You have most likely received a nice but firm lecture from either your dental hygienist or your dentist about gum disease. The disease they are referring to is periodontitis, and there is a very good reason they bring it up. What is that reason? And what can you do to work with your dentist to prevent, or treat, the problem?
What is periodontitis?
The term “periodontitis” means “inflammation around the tooth.” Bacteria growing just below the gumline causes this inflammation because a buildup of plaque has not been taken care of quickly.
Over time, the bacteria will start creating pockets just under the gumline where it can be hard to control without dental intervention. The reason your dental professional might mention this to you often is that the treatments for more advanced cases are not only expensive, but also not the easiest dental procedures to endure.
There are also more far-reaching reasons to prevent or treat periodontitis quickly, as there is evidence to show that periodontitis may also affect a person’s chances for heart disease, stroke and other more serious health problems. There are ongoing studies to help determine the validity of claims that periodontitis can lead to dementia in older patients, or even cause the onset of dementia.
Prevention of Periodontitis
Two simple but routine activities can greatly lessen your chances of developing gum disease later in life. The first is to brush your teeth, but in the most efficient way and with products that are made for the task. You should spend a few minutes talking to your dental hygienist about how to brush your teeth properly, as well as the products they feel will help you the most. The second activity is to visit your dental hygienist for a cleaning at least every six months. If you have already started developing mild signs of gum disease, they may recommend coming in more often.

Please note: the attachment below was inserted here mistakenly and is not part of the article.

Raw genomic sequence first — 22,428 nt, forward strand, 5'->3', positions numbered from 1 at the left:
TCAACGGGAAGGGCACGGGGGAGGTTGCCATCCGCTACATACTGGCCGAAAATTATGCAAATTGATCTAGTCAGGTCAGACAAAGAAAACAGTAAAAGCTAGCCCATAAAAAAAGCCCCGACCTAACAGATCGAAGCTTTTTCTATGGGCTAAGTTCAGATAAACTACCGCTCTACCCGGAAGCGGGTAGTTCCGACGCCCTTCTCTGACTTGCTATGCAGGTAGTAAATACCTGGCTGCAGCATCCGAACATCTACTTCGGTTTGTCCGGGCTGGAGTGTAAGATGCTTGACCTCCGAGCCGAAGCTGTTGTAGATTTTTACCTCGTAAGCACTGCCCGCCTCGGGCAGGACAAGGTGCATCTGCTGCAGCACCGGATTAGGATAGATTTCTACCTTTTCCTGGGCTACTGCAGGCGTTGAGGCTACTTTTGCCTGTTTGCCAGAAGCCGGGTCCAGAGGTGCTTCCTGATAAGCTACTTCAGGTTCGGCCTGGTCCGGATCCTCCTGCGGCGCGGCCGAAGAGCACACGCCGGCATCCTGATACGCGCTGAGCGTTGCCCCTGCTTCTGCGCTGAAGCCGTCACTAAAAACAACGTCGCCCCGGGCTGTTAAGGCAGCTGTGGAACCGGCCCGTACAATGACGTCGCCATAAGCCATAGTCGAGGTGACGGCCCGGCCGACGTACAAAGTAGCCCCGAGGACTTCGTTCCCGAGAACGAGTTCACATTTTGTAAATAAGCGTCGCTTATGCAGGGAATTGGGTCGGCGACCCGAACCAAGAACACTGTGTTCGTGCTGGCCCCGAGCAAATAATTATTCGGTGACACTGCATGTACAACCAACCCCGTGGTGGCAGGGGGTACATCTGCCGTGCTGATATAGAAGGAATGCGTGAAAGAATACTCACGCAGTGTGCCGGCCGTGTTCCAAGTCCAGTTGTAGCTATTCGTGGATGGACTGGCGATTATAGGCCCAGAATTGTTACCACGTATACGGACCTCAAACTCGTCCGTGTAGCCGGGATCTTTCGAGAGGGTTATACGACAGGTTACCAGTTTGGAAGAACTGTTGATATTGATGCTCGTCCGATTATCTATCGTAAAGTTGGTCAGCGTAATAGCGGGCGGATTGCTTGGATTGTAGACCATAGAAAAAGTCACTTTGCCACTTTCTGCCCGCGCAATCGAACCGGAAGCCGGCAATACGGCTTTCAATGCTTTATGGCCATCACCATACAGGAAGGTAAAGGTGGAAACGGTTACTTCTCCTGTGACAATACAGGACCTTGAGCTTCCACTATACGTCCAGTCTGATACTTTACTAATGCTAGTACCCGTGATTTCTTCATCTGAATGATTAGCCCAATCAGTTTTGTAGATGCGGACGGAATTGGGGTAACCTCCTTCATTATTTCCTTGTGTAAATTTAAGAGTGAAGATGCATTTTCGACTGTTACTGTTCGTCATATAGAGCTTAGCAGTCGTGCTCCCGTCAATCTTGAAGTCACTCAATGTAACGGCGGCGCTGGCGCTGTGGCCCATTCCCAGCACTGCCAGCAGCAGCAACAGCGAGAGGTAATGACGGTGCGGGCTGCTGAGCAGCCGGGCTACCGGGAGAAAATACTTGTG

There are many ways that your dentist can step in with treatment for gum disease if it has progressed to that point. Many of these treatments occur while you are also undergoing a scaling and root planing procedure:
- Antiseptic Chips
- Antibiotic Gel
- Antibiotic Microspheres
You may also be prescribed a powerful mouthwash designed to help with your gum disease treatment. Oral antibiotics may be used instead of, or along with, those mentioned above. An oral enzyme suppressant medication can be added to your periodontitis treatment plan if it becomes necessary.
More advanced periodontitis may require “flap surgery,” during which your dentist opens up the gums to thoroughly clean each tooth down to the root. When the gums are back in place, they are sutured and will be tighter against each tooth to help reduce the number of bacteria that builds up in those areas. If gum disease is not treated promptly, you may need to go as far as bone or tissue grafts to avoid tooth loss.
Sapphire Creek Dental is ready to tackle any of your dental health needs, and that includes periodontitis prevention and treatment. Contact the office and one our helpful and pleasant office staff will ensure you are scheduled for a consultation with one of our experienced dentists. After an initial exam, we can create a treatment plan for you that will have you flashing those pearly whites with confidence in no time at all.